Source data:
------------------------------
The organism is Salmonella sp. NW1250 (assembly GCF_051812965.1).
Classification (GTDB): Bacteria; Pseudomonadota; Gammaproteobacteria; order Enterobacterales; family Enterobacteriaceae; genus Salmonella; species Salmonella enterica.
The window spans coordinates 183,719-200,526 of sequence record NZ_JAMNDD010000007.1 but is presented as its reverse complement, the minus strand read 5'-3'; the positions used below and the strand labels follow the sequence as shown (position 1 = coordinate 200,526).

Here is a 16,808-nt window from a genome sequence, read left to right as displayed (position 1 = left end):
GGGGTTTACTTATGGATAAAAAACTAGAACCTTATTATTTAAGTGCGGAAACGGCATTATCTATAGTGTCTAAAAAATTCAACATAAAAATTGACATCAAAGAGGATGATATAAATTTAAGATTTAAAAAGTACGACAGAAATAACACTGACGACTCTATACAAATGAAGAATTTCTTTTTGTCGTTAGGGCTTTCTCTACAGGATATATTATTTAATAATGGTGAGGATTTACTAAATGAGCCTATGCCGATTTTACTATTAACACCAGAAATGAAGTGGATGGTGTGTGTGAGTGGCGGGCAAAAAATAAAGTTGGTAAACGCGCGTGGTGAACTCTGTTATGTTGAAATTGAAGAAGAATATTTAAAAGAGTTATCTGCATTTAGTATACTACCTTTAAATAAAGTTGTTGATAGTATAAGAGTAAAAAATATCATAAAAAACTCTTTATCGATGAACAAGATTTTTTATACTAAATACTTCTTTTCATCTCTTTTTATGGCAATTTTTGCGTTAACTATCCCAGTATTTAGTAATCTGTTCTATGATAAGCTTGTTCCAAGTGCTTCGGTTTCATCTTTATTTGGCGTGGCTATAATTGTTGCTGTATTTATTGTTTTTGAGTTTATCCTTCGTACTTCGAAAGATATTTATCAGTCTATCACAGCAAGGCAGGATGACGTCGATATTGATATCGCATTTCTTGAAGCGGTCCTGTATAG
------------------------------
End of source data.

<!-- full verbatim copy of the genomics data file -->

The organism is Salmonella sp. NW1250 (assembly GCF_051812965.1).
Classification (GTDB): Bacteria; Pseudomonadota; Gammaproteobacteria; order Enterobacterales; family Enterobacteriaceae; genus Salmonella; species Salmonella enterica.
The window spans coordinates 183,719-200,526 of sequence record NZ_JAMNDD010000007.1 but is presented as its reverse complement, the minus strand read 5'-3'; the positions used below and the strand labels follow the sequence as shown (position 1 = coordinate 200,526).

Here is a 16,808-nt window from a genome sequence, read left to right as displayed (position 1 = left end):
GGGGTTTACTTATGGATAAAAAACTAGAACCTTATTATTTAAGTGCGGAAACGGCATTATCTATAGTGTCTAAAAAATTCAACATAAAAATTGACATCAAAGAGGATGATATAAATTTAAGATTTAAAAAGTACGACAGAAATAACACTGACGACTCTATACAAATGAAGAATTTCTTTTTGTCGTTAGGGCTTTCTCTACAGGATATATTATTTAATAATGGTGAGGATTTACTAAATGAGCCTATGCCGATTTTACTATTAACACCAGAAATGAAGTGGATGGTGTGTGTGAGTGGCGGGCAAAAAATAAAGTTGGTAAACGCGCGTGGTGAACTCTGTTATGTTGAAATTGAAGAAGAATATTTAAAAGAGTTATCTGCATTTAGTATACTACCTTTAAATAAAGTTGTTGATAGTATAAGAGTAAAAAATATCATAAAAAACTCTTTATCGATGAACAAGATTTTTTATACTAAATACTTCTTTTCATCTCTTTTTATGGCAATTTTTGCGTTAACTATCCCAGTATTTAGTAATCTGTTCTATGATAAGCTTGTTCCAAGTGCTTCGGTTTCATCTTTATTTGGCGTGGCTATAATTGTTGCTGTATTTATTGTTTTTGAGTTTATCCTTCGTACTTCGAAAGATATTTATCAGTCTATCACAGCAAGGCAGGATGACGTCGATATTGATATCGCATTTCTTGAAGCGGTCCTGTATAG